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The Last Harvest


The sun was scorching that day. Sweat dripped off the farmer’s brow, enough to water the crops he was hard at work harvesting.

But no blisters nor back aches could wipe the smile from the farmer’s face, for he knew this
yield would be the last he’d ever have to pull from the ground.

He had found a grand treasure, one the local nobility would trade their firstborn son to posses.
The old lord would return from his war in the east by the next moon, and then the farmer could present his prize.

Just then the beating sun cooled. Around the farmer was only gloom.

No, not gloom, there was not a cloud in the sky. A shadow.

Not the shadow of a man. A score of men perhaps. A company of bandits come to steal the
farmer’s barley and the three silver pieces he kept tucked under his straw bed. Not his treasure
though, they’d never find that.

Then a mighty roar gripped the farmer’s heart, like the first time he heard a dog bark as a small
child. No bandit could make that war cry.

Rabbits, birds, dragonflies all suddenly thought of better places to be and were off.

The farmer turned. A bird had blocked out the sun. A bird with a wingspan as long as a shipping vessel. A carrier pigeon it was not.

The shape of the silhouette, briefly, seemed smaller, for it tucked in its wings, and tilted its head. As it began to dive, the illusion ended.

In his paralyzed trance, the farmer saw what beast rained from the cloudless blue sky. The head of a lion, the body of an eagle, the eyes of burning hate. A Griffin was upon him.


He had no time to act shocked, and an act it would have been, for he knew why the Griffin was
here, and it wasn’t for a bowl of barley soup.

There was no window to run, only to duck. As the Griffin swooped down, claws out in front, the
farmer hit the dirt, and caked it in the blood streaming down his cheek.

He swiveled his head towards the Griffin. Realizing that must mean his head was still attached
to his shoulders, the farmer breathed a sigh of relief.

The Griffin had landed now. In what was expected to be a ground quaking descent, the farmer
felt nothing. He had no time to admire the grace of it all.

The Griffin had landed between him and his modest hut. It mattered not. The thatched roof
would not protect him, and the hut did not hold what the Griffin was seeking.

Would the farmer give the Griffin what she wanted even if he could?

It’s been thirty seasons now of grueling labor. Without this treasure the farmer could suffer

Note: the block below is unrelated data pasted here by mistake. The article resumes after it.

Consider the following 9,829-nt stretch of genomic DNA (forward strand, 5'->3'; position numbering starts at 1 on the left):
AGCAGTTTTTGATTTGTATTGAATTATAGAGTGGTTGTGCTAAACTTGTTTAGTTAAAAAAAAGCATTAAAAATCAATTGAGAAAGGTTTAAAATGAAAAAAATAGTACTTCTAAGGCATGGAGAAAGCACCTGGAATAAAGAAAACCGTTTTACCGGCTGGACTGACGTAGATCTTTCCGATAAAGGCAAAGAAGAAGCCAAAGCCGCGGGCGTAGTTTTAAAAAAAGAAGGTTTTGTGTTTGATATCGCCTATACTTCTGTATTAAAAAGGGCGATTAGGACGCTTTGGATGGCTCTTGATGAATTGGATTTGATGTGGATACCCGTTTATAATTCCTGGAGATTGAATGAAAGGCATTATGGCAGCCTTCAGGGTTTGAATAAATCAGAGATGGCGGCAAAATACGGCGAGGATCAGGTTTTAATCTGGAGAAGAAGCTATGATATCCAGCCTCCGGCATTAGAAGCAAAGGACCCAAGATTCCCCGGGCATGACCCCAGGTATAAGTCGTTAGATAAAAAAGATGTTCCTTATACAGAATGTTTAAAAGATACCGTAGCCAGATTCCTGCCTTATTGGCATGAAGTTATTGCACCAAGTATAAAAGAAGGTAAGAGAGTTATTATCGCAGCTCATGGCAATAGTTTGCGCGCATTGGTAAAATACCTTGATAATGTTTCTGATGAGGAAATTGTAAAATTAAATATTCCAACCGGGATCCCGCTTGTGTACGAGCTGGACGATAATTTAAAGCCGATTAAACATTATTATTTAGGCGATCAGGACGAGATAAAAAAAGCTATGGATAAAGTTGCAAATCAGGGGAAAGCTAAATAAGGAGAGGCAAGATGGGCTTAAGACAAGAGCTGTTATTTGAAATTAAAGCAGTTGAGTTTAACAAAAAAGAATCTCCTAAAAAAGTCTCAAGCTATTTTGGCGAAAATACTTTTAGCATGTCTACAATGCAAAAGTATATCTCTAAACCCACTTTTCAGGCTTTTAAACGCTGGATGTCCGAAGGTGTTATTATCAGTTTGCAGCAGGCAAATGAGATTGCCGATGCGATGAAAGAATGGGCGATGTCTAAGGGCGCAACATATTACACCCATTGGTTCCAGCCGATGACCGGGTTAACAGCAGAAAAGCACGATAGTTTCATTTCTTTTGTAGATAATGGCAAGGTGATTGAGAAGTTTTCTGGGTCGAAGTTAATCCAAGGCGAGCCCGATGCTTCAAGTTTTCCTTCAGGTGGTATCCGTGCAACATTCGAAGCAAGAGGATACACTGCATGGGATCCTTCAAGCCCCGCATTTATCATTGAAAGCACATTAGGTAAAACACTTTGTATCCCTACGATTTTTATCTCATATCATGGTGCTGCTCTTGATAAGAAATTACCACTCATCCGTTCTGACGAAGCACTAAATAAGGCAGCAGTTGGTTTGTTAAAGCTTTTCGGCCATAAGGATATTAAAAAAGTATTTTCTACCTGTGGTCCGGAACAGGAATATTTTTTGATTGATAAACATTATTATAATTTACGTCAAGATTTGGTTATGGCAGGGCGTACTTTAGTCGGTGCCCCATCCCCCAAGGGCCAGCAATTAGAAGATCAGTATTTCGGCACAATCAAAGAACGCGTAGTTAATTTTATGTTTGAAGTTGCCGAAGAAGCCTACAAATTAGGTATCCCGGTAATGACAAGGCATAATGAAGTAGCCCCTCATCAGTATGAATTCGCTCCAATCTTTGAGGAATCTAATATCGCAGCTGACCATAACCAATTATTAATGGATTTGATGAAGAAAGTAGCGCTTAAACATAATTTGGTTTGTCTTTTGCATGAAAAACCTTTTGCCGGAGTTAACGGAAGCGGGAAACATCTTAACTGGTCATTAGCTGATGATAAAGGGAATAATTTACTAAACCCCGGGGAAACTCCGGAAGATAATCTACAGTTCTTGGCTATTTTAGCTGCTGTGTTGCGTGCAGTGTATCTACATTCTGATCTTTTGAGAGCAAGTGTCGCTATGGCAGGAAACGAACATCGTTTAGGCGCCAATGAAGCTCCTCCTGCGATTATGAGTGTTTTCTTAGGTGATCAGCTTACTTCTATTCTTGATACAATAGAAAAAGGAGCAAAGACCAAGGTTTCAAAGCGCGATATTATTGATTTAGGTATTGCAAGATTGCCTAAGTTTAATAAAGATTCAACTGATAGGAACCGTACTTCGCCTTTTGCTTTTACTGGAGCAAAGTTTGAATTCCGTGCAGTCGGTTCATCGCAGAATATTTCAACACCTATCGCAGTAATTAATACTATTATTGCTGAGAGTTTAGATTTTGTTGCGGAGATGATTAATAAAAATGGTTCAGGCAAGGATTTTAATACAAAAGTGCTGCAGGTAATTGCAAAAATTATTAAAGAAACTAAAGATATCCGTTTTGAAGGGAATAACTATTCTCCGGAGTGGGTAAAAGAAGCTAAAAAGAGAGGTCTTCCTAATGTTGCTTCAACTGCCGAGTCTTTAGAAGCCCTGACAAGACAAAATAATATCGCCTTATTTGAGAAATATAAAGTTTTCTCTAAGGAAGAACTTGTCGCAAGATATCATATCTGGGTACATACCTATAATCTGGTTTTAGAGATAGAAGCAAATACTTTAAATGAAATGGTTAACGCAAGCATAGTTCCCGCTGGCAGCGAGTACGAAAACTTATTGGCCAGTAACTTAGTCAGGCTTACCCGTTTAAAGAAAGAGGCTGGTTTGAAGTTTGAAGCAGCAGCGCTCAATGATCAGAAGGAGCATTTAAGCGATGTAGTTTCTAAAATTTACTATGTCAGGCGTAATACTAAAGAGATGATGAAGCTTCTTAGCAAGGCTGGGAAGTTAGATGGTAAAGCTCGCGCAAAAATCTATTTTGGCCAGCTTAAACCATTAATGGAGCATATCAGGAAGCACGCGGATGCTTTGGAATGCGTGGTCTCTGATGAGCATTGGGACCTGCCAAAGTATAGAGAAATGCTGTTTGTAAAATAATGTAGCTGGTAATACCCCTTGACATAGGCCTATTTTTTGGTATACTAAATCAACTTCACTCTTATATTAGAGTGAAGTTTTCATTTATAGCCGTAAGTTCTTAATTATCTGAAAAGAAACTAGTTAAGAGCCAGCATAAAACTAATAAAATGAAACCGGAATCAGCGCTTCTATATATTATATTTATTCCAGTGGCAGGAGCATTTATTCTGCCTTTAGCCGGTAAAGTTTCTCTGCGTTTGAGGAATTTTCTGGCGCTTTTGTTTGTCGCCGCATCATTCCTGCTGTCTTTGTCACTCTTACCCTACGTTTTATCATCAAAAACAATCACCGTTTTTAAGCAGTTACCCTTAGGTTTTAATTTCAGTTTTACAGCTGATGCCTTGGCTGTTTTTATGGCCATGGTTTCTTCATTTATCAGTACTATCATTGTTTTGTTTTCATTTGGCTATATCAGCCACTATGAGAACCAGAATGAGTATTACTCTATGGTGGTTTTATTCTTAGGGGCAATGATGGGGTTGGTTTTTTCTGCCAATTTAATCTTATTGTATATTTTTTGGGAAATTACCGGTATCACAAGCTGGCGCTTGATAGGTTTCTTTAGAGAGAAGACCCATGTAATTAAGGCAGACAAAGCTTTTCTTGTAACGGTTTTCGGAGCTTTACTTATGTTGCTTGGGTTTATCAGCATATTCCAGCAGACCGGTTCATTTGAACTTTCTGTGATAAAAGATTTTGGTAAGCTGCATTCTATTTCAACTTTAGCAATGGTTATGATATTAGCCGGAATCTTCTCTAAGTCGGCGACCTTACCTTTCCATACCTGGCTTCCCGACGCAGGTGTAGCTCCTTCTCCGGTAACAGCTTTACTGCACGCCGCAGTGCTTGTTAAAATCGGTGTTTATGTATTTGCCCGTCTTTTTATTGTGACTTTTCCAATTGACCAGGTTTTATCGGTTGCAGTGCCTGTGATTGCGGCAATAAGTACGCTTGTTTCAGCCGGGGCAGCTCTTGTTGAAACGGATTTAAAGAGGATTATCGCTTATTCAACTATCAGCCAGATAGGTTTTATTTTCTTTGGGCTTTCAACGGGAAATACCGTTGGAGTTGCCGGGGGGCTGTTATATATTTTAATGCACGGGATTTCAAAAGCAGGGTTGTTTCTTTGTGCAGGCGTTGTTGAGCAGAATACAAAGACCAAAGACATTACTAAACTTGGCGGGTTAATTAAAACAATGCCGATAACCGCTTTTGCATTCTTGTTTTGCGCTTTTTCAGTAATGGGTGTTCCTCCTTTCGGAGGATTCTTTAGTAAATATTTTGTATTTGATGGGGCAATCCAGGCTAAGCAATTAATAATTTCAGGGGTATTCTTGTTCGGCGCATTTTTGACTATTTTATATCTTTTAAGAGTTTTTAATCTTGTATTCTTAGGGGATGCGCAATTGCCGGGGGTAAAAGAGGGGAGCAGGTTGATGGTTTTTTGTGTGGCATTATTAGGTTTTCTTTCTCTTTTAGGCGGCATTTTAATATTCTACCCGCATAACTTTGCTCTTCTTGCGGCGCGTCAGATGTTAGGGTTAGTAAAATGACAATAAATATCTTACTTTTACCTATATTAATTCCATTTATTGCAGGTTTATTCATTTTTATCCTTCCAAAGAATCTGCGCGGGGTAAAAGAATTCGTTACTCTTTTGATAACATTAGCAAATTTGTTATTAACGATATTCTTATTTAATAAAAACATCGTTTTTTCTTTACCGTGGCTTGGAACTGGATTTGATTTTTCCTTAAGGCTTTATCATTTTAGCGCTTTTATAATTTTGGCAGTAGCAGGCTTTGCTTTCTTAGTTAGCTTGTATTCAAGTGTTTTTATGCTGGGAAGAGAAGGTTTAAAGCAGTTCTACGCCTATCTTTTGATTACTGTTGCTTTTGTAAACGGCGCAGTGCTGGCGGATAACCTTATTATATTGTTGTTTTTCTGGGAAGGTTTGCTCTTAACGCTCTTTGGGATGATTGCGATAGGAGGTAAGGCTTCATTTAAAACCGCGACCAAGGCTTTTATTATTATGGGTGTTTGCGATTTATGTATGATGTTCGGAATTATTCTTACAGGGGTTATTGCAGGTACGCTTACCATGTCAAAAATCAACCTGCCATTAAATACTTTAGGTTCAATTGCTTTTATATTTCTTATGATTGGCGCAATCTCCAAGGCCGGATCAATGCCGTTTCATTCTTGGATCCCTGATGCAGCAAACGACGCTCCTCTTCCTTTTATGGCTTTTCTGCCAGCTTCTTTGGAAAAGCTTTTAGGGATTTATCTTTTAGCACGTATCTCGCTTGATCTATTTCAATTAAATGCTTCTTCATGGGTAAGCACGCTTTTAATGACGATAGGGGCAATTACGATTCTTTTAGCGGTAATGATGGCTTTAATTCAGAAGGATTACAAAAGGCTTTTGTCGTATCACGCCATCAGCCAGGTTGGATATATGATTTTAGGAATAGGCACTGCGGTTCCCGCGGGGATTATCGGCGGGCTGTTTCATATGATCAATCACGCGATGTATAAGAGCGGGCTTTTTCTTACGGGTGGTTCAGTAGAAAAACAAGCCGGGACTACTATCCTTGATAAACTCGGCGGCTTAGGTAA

through another twenty seasons more, before he dies from a chill with no one to bury him in the ground.

The farmer had never been accused of bravery, however. Nor was he a fool who thought he
could defeat the Griffin with his scythe and mediocre vigor alone.

The only hope was to give in, and pray another stroke of luck came his way.

He needed to make it to the lone oak tree, on the other side of the field.

Ugly tree.jpeg

It was a broken and ugly thing, painful to look upon. Nobody would think it was capable of
harboring an acorn let alone the treasure of a lifetime.

It was no less than 100 meters away, but the farmer had to try. If he could give the Griffin back
what he stole, perhaps she’d show mercy.

He ran, ran until his lungs were burning hotter than a sword pulled from the forge.

He wasn’t halfway there before his feet left the ground. The Griffin had snatched him in her
talons and soared before hurling him into the tree which was his destination.

That stroke of luck the farmer was hoping for was that he made it to the tree in record time.
His nose felt broken, and the pain in his belly was sharper than a spear tip. Only the rush of
battle gave him some minor reprieve.

He knew he had mere moments before the Griffin finished her pass and circled back to him.

He began digging. With no shovel to aid him, he dug with his hands until his fingertips were raw and red.

Then he saw it. Large as a bull’s head, gold and glimmering, the egg which he had buried,
whose mother was here to bring home.

Griffins had not been seen in these lands for a thousand years, so the farmer had never seen
their eggs. Though, a week ago, when he stumbled upon a nest as big as an ox cart, feathers
wide enough to use as a blanket littering the ground, he was certain of what he had found.

What a glory it would have been for his lord to behold, what honors would have been bestowed
upon him. Though, when the Griffin landed an arm’s reach away, graceful as ever, the farmer
knew the time for dwelling on broken dreams was at an end.

The Griffin did not roar. Rather, she purred. The sound was soft, like the plucking of a harp. All he could do was place the egg in offering, before her wrath again grew.

Only then did the farmer look down at his stomach. The tear in its center looked like it had been made by the headsman’s axe. Blood flowed freely like the rivers in Hell.

It took no seasoned solider to know that this wound was the farmer’s last. The Griffin knew it

After she had tucked her offspring away behind one of her paws, she grabbed the farmer with
the other and took to the sky.

The hold she had on the farmer was not like the last one, but gentle, like he was being cradled in his mother's arms again, whose face he had long since forgotten.

Where before there were no clouds, he looked down and saw white fluff obstructing his view of
the world below.

Before drifting to sleep, the farmer felt at peace. For though he never lived in a castle, no king
had ever claimed to fly.

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